Optimal Result: 426 - 1450 mcg/g.

Mucosal surfaces, such as those of the eyes, nose, throat, and GI tract, represent a large port of entry for pathogens and thus must be efficiently protected.

This goal is achieved by a combination of innate and acquired immunoactivity. Innate immunity includes mucus, lactoferrin, lysozymes, and certain cytokines. Acquired immunity includes the production of antibodies.

The primary antibody response at the mucosal level is secretory IgA (sIgA). sIgA is produced by activated B-cells in the mucosa where it forms immune complexes with pathogens and allergens, thereby preventing them from binding to and penetrating the intestinal mucosa. IgG is also found in the mucosa, but they are believed to be serum derived.

Antibody deficiencies are the most commonly reported immunodeficiencies worldwide.

Selective IgA deficiency is the most common primary immunodeficiency, with prevalence from as low as 1 in 223 in community studies to 1 in 400 in healthy blood donors. Diagnosis is made with a serum IgA, though salivary and fecal sIgA levels are also found to be absent or low. Patients can also have a partial IgA deficiency, which isn’t a genetic immunodeficiency. Rather, a partial IgA deficiency may be caused by environmental or lifestyle factors, such as nutrient deficiencies, drugs, virus’, or impaired immune function, that can lead to chronic IgA stimulation.

Over time, IgA production may decrease and a deficiency may be noticed in fecal, saliva or serum total IgA levels. Patients with low IgA levels have increased risk of infections in mucosal surfaces, food allergies, celiac- like enteropathies, IBD, and autoimmune disorders.

Some patients also have gastrointestinal issues and chronic diarrhea. Since sIgA serves to protect the gut, lower levels can also lead to an increased risk of leaky gut or dysbiosis.

Leaky gut syndrome is your first line of defense, sIgA is decreased and is unable to adequately fight invaders trying to get into the intestinal epithelium. When the epithelium becomes inflamed and irritated, the tight junctions in the epithelium become weakened and allow toxins or antigens, generally food particles, to enter.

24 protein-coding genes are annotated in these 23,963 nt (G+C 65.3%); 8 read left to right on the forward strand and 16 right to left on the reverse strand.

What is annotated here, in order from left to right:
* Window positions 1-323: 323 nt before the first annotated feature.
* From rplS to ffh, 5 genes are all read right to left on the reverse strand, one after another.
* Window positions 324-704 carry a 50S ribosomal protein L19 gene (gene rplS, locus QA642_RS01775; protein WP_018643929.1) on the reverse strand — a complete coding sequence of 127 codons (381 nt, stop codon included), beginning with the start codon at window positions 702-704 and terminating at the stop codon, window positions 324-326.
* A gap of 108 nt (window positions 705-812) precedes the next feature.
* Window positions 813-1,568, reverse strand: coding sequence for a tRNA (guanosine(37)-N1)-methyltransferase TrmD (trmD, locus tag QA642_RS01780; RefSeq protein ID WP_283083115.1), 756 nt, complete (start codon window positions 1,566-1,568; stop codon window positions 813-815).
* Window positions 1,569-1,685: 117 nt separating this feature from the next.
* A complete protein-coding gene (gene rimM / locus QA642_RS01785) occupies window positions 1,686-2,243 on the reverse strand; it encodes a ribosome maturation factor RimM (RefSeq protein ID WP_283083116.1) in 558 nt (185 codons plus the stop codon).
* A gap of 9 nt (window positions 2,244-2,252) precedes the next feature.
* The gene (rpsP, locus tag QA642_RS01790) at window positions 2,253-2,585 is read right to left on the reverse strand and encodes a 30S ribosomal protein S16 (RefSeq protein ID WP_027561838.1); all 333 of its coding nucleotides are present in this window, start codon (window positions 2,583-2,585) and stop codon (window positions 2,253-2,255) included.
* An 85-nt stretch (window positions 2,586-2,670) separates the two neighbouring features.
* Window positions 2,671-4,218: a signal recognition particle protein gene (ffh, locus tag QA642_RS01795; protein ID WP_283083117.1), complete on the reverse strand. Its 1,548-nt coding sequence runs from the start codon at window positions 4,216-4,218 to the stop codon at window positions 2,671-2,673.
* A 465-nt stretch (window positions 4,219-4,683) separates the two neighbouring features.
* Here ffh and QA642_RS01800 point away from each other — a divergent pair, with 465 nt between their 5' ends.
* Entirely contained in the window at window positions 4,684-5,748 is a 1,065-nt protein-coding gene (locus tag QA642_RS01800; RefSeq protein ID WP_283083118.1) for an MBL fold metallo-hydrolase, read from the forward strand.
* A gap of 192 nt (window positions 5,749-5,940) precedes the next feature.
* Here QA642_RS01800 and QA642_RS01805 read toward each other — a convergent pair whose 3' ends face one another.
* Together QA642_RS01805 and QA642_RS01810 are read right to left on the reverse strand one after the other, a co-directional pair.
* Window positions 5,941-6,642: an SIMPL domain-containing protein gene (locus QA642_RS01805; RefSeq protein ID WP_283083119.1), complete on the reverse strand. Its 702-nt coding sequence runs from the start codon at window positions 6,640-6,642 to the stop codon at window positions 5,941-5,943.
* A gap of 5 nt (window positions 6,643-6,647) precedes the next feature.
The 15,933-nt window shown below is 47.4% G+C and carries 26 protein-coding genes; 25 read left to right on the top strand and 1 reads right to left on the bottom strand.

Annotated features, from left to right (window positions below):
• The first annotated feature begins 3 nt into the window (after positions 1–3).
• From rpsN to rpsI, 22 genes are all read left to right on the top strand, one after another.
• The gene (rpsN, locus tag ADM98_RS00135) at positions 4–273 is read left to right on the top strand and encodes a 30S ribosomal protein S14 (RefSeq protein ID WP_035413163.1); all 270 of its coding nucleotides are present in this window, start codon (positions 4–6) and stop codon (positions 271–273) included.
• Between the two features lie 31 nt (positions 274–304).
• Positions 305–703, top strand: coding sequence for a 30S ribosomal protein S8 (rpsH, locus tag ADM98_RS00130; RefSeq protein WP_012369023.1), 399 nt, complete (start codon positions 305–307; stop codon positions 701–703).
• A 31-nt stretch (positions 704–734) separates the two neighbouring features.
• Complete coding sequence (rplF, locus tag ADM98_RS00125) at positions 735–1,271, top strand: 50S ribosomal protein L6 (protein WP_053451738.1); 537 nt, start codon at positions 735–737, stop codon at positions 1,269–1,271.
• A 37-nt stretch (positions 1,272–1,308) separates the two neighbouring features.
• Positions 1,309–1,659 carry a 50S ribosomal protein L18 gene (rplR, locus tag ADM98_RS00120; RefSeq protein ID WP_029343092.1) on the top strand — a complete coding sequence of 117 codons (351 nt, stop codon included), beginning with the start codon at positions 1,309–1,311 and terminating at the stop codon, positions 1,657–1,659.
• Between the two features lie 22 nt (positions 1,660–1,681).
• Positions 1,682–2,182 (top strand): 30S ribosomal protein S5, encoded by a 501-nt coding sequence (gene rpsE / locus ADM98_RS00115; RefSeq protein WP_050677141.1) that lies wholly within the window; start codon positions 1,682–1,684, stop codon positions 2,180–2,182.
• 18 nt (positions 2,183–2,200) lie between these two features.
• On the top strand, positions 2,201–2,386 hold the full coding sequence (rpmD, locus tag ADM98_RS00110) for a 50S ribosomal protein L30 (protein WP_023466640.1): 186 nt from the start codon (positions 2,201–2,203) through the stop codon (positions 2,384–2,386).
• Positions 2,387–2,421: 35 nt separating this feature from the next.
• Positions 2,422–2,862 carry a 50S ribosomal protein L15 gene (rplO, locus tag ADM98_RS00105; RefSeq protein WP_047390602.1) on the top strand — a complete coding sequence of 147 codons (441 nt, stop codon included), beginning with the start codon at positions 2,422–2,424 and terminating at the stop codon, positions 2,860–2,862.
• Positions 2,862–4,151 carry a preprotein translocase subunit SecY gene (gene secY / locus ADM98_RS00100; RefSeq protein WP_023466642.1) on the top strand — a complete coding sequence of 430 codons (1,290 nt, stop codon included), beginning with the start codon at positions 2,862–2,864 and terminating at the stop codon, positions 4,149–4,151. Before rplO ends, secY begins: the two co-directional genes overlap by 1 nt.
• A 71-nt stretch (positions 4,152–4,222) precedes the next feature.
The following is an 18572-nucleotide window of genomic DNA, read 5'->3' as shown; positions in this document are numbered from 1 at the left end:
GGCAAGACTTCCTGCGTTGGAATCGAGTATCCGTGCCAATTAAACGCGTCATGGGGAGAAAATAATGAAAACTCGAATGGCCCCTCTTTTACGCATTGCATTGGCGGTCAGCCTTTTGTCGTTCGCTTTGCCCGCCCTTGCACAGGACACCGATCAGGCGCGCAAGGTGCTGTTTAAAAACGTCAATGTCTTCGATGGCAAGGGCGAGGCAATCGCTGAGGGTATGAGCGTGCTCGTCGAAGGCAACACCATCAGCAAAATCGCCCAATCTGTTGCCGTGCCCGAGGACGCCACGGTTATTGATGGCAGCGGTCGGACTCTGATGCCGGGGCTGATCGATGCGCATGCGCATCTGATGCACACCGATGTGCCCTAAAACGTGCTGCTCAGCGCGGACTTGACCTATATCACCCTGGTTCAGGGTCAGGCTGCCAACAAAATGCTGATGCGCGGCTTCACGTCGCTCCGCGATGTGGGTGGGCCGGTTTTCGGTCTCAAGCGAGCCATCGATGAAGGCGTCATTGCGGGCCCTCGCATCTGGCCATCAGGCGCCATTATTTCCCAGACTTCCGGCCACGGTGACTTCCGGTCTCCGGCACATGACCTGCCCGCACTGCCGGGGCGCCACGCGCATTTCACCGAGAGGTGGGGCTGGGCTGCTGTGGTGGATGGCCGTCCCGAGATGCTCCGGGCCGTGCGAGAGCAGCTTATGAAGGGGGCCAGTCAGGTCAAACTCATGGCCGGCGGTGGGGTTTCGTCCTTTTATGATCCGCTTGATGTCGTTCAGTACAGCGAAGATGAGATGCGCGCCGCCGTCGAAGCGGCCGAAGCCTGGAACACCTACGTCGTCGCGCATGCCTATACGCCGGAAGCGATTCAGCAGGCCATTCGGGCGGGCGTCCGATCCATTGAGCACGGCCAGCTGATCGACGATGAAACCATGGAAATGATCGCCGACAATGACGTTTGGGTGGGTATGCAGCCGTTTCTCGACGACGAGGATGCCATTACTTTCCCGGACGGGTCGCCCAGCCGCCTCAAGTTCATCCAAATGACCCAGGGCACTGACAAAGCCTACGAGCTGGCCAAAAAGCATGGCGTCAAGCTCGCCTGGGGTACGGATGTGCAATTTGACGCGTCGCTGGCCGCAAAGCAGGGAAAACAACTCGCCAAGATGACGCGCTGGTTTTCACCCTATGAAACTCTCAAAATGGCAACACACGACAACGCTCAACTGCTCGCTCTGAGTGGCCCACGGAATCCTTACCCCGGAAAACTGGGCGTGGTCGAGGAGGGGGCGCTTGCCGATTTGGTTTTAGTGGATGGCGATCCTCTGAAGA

These entering food particles cause the body to react by creating other classes of immunoglobulins, primarily IgG, to protect the blood and tissues. A patient with leaky gut may therefore have IgG reactions to many foods. An IgA deficiency can also lead to false-negative IgA-based test results, such as celiac.

IgA deficiencies occurred in 1 out of 131 patients tested for celiac disease. Many patients with IgA deficiency are asymptomatic. It is not understood why some individuals with IgA deficiency have almost no illness while others are very sick. Studies have suggested that some patients may be missing a fraction of their IgG (the IgG2 and/or IgG4 subclasses), and that may be part of the explanation of why some patients with IgA deficiency are more susceptible to infection than others. Also, it is not known precisely what percent of individuals with IgA deficiency will eventually develop complications; estimates range from 25% to 50% over 20 years of observation. The clinical manifestation in a given patient tends to remain constant (e.g. in patients with autoimmune conditions, recurrent infections do not tend to develop).

Clinical applications of secretory IgA antibody testing:

- Production is stimulated by bacteria & viruses, which are removed by sIgA and phagocytosis